Again, this is something the engine should handle internally and engineers will continue working to minimize TDR events as much as possible.
A bug in engine code
Bugs in the engine can cause GPU crashes. UE is quite large so some preliminary A/B testing helps a lot. These are some of the things you can do:
- Run the engine with -gpucrashdebugging and -d3ddebug as described above (reminder: better use these flags separately).
- Run with -onethread -forcerhibypass. This will force UE to run with one thread only and will help to determine if the underneath problem is a threading/timing issue.
- Run with r.RDG.Debug=1 which might give you information about render passes that have not been properly set
- Run with r.RDG.ImmediateMode=1 which will force the RenderGraph (RDG) to execute passes immediately after creation and can give you more meaningful callstacks (that actually changes other things under the hood and can be a red herring factory but it is still worth doing).
- Switch to a different RHI. If you are in DX12 you can switch to DX11 or vice versa. Check if the crash only happens in one RHI, that could help engineers to identify if the problem is at a higher or lower level. Notice that some features only work with specific RHIs (i.e ray tracing does not work in DX11)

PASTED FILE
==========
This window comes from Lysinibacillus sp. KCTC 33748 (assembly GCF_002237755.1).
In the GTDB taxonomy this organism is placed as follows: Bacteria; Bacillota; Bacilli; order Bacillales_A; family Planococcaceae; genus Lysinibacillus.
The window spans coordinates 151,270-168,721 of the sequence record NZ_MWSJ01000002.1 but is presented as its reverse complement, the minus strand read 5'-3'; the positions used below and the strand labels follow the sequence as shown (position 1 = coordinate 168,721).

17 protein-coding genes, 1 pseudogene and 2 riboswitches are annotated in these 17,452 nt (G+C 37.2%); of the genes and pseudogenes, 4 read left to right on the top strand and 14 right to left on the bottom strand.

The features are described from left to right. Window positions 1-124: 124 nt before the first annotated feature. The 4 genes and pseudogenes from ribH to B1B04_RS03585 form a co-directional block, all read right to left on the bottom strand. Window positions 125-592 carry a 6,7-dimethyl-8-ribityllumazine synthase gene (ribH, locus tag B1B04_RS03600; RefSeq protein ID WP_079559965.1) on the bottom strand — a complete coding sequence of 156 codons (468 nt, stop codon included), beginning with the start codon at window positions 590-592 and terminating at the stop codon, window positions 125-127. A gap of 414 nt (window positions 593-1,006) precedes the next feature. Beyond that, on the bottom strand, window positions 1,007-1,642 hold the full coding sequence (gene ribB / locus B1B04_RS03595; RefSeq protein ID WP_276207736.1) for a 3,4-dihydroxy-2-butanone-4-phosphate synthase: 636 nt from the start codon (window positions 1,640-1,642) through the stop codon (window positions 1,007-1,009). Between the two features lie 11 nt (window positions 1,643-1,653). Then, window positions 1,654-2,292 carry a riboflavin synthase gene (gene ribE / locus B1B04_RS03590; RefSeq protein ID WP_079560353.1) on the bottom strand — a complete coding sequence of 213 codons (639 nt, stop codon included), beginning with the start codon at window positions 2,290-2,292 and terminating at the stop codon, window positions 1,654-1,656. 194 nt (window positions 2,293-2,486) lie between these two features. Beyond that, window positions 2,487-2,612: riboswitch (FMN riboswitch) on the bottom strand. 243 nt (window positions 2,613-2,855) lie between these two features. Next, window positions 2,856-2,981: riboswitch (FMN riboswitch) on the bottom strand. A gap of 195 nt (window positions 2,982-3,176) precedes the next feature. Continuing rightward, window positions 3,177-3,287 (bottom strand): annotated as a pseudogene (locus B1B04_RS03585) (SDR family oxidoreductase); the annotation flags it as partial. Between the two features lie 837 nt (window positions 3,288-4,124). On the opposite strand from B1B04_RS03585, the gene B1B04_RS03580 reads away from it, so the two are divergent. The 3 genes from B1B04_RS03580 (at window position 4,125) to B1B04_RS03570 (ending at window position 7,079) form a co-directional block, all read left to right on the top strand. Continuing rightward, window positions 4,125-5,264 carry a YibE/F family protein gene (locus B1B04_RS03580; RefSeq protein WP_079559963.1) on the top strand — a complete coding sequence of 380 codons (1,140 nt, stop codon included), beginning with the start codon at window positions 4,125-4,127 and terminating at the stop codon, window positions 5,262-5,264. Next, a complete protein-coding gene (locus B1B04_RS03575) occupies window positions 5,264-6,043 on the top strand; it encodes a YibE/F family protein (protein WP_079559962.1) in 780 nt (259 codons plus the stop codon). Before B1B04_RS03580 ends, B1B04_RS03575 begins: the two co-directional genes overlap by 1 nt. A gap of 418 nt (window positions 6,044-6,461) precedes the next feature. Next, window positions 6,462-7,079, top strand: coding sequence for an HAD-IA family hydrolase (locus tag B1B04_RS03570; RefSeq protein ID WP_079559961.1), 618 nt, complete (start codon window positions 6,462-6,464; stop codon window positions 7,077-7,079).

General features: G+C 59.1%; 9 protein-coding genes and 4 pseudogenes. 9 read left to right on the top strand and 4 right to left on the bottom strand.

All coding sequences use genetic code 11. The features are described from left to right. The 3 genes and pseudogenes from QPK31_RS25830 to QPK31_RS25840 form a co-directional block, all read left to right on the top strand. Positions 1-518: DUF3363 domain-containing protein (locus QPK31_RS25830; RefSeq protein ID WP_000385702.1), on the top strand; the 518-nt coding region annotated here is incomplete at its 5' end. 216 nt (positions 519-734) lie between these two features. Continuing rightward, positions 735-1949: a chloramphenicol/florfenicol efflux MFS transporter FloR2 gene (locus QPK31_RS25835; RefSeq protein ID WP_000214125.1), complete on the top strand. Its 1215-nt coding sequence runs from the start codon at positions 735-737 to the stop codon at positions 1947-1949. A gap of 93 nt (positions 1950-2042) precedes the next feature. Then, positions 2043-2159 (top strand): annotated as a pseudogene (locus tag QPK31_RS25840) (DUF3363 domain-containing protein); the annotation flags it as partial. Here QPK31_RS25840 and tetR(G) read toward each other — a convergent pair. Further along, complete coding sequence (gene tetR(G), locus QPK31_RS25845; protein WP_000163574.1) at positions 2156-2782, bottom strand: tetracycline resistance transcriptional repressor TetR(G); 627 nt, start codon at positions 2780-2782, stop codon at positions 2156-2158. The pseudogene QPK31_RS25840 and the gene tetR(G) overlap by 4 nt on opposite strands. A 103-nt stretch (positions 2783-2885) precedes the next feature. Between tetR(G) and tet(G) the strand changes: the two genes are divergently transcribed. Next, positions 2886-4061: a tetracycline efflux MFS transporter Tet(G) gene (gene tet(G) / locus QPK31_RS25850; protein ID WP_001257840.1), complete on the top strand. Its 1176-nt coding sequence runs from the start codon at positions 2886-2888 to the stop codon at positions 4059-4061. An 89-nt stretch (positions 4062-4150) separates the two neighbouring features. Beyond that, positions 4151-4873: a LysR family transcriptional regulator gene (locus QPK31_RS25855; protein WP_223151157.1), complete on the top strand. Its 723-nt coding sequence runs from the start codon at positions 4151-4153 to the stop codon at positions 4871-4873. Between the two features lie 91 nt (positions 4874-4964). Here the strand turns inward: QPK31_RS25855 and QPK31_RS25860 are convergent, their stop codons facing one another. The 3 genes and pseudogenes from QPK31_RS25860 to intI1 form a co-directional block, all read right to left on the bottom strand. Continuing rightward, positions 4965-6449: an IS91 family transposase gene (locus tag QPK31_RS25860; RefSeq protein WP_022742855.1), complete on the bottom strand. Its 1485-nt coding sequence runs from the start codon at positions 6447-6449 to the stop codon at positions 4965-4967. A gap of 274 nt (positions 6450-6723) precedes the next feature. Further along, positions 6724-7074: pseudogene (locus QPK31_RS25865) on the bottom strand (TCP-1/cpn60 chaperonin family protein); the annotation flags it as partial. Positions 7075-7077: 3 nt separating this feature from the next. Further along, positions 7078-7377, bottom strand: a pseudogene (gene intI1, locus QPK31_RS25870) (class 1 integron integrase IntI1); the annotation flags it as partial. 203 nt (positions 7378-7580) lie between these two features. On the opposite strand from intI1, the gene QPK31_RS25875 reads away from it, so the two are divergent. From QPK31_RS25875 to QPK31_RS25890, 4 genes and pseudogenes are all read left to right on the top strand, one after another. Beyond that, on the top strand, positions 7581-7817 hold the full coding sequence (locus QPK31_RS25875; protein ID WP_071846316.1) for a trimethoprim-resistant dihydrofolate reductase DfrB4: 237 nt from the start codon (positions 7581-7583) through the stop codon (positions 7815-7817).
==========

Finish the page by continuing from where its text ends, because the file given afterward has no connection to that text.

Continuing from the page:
- A/B test your scene
- Turn rendering passes on/off and check if the crash still happens. Many times the problem is a faulty crash and doing this can give good clues on what is going on.
- Turn rendering features on/off: Lumen, Nanite, ray tracing,… (some of these require a restart)
- Hide/Show specific objects. The problem could be a specific asset
A bug in the driver
It is worth investigating all previously mentioned possibilities before coming to this conclusion. Try to get drivers up to date and check with engineers and QA if you are using a driver that has known issues.
A bug in the OS
It is worth investigating all previously mentioned possibilities before coming to this conclusion. For the specific case of Windows, the strongly recommended version is 20H2. To find out which version you are running, press the Windows key and type “winver”.